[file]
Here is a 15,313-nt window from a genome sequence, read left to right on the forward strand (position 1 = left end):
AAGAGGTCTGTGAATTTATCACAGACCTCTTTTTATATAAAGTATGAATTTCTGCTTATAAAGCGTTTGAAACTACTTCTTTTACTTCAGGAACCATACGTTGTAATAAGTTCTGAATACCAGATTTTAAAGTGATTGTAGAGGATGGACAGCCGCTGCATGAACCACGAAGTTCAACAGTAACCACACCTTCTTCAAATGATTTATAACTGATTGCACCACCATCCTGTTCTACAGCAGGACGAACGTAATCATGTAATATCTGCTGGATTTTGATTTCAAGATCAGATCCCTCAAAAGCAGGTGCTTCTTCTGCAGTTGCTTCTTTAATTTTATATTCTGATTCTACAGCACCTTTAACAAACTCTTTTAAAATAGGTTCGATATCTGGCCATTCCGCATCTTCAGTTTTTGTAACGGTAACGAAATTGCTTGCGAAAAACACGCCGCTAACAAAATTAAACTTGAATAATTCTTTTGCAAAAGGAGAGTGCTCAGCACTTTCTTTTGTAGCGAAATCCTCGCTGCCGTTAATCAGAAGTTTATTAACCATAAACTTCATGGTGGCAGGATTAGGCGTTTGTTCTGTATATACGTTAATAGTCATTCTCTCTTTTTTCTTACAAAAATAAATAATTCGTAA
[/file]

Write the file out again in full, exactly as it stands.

Here is a 15,313-nt window from a genome sequence, read left to right on the forward strand (position 1 = left end):
AAGAGGTCTGTGAATTTATCACAGACCTCTTTTTATATAAAGTATGAATTTCTGCTTATAAAGCGTTTGAAACTACTTCTTTTACTTCAGGAACCATACGTTGTAATAAGTTCTGAATACCAGATTTTAAAGTGATTGTAGAGGATGGACAGCCGCTGCATGAACCACGAAGTTCAACAGTAACCACACCTTCTTCAAATGATTTATAACTGATTGCACCACCATCCTGTTCTACAGCAGGACGAACGTAATCATGTAATATCTGCTGGATTTTGATTTCAAGATCAGATCCCTCAAAAGCAGGTGCTTCTTCTGCAGTTGCTTCTTTAATTTTATATTCTGATTCTACAGCACCTTTAACAAACTCTTTTAAAATAGGTTCGATATCTGGCCATTCCGCATCTTCAGTTTTTGTAACGGTAACGAAATTGCTTGCGAAAAACACGCCGCTAACAAAATTAAACTTGAATAATTCTTTTGCAAAAGGAGAGTGCTCAGCACTTTCTTTTGTAGCGAAATCCTCGCTGCCGTTAATCAGAAGTTTATTAACCATAAACTTCATGGTGGCAGGATTAGGCGTTTGTTCTGTATATACGTTAATAGTCATTCTCTCTTTTTTCTTACAAAAATAAATAATTCGTAA